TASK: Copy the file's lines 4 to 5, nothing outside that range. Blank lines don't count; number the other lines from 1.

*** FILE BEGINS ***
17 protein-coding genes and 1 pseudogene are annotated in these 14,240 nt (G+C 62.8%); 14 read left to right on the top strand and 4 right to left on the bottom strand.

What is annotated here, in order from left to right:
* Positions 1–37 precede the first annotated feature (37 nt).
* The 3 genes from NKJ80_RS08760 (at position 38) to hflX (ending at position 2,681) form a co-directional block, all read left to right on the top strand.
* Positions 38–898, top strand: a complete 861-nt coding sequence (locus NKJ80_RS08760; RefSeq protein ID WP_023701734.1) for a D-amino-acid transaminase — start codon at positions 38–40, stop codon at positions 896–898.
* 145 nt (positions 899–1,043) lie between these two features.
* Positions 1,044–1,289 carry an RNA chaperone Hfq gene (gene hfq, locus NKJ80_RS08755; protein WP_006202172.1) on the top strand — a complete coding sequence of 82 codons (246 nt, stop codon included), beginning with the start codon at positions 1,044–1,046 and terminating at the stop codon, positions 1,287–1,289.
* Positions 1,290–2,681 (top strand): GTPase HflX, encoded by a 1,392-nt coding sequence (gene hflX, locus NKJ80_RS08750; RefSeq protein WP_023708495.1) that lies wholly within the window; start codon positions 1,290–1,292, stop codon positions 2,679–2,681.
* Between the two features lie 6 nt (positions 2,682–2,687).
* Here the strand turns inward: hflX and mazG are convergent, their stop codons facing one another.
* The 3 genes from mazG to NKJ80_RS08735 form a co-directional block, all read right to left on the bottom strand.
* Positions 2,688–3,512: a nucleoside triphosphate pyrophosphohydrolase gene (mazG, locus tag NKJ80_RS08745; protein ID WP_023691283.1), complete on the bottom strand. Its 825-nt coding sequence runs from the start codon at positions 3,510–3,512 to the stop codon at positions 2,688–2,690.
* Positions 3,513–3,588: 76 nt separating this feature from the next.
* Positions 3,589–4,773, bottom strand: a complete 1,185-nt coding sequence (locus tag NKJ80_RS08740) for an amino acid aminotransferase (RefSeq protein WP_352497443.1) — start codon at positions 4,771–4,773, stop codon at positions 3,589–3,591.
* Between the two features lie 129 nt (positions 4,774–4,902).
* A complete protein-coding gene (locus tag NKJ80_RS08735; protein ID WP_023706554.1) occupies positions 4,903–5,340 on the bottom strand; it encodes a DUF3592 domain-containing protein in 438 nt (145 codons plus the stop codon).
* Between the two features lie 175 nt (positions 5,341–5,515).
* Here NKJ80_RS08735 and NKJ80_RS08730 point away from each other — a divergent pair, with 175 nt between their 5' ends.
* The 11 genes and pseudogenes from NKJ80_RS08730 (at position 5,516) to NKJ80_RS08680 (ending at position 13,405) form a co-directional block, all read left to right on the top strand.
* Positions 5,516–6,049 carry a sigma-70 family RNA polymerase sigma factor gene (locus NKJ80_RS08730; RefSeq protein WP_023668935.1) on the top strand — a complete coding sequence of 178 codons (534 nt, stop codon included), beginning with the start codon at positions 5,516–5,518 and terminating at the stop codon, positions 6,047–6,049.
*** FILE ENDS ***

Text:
* The 3 genes from NKJ80_RS08760 (at position 38) to hflX (ending at position 2,681) form a co-directional block, all read left to right on the top strand.
* Positions 38–898, top strand: a complete 861-nt coding sequence (locus NKJ80_RS08760; RefSeq protein ID WP_023701734.1) for a D-amino-acid transaminase — start codon at positions 38–40, stop codon at positions 896–898.